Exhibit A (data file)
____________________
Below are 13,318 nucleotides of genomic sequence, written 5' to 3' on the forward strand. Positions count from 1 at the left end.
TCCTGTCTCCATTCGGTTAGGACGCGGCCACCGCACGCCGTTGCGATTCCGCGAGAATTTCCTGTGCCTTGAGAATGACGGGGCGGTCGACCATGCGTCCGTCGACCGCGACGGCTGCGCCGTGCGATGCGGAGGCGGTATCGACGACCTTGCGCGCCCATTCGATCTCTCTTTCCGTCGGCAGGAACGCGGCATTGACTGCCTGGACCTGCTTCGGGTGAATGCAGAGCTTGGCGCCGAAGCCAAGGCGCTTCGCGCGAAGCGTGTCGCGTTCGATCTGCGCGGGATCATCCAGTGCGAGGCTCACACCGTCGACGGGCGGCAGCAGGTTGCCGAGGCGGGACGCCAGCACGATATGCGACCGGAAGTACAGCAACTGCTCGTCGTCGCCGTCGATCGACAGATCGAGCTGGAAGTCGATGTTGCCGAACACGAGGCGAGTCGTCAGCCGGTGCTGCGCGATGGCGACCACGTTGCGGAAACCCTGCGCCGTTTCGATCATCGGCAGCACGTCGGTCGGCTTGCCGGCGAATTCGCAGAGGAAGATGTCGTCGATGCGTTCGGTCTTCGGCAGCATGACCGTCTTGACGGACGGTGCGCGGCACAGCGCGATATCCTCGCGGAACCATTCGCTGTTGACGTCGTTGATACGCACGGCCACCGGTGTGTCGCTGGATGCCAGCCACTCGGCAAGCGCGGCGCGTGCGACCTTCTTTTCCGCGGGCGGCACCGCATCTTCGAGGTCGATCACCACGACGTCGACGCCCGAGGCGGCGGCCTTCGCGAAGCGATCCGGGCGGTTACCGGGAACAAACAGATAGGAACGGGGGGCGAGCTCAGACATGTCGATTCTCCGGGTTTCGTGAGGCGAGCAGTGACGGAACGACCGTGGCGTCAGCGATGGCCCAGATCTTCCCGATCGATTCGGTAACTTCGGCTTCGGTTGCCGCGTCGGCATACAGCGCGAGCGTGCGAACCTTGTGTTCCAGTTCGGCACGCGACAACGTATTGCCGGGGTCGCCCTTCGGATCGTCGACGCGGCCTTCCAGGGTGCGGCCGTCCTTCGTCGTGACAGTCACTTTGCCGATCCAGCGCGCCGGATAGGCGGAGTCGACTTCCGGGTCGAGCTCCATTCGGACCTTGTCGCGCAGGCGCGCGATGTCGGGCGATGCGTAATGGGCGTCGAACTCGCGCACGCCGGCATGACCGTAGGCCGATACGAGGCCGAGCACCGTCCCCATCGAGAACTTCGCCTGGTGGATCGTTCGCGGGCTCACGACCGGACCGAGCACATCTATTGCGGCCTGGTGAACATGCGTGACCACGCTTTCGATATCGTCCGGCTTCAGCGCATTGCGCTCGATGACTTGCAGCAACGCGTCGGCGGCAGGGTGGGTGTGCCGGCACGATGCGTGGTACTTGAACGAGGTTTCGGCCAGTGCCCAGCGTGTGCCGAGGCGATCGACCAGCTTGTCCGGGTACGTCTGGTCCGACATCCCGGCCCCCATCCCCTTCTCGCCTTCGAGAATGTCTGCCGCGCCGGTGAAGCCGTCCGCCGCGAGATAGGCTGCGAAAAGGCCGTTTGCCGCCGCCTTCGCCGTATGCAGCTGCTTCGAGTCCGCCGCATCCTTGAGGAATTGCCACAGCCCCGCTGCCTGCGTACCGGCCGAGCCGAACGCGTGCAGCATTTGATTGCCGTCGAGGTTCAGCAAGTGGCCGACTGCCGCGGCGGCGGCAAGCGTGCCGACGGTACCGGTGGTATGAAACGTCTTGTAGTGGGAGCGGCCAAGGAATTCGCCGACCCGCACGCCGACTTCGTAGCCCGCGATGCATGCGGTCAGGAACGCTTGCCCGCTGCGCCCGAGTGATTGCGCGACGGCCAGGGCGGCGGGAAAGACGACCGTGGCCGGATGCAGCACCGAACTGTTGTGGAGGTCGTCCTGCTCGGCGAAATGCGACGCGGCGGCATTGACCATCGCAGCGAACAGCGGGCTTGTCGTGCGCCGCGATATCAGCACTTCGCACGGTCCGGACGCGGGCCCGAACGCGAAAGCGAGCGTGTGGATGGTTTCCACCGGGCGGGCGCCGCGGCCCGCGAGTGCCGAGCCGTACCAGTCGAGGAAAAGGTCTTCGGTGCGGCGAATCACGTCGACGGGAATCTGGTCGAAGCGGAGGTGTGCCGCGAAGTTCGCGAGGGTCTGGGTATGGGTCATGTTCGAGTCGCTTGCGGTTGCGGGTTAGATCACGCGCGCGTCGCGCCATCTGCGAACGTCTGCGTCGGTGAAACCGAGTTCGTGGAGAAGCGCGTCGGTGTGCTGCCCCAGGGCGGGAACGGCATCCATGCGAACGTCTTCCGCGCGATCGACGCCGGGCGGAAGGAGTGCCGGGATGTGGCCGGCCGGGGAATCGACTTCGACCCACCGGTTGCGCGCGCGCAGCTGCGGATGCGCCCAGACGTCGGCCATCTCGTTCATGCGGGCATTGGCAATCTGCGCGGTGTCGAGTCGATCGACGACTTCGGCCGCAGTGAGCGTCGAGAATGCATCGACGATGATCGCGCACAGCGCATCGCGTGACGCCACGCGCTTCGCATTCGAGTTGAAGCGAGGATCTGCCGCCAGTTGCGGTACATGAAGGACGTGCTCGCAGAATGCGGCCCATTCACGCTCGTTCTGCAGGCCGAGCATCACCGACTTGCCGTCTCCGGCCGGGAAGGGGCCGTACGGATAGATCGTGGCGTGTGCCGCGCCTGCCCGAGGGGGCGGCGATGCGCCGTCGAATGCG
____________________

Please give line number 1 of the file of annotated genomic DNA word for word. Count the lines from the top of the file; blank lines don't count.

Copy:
Below are 13,318 nucleotides of genomic sequence, written 5' to 3' on the forward strand. Positions count from 1 at the left end.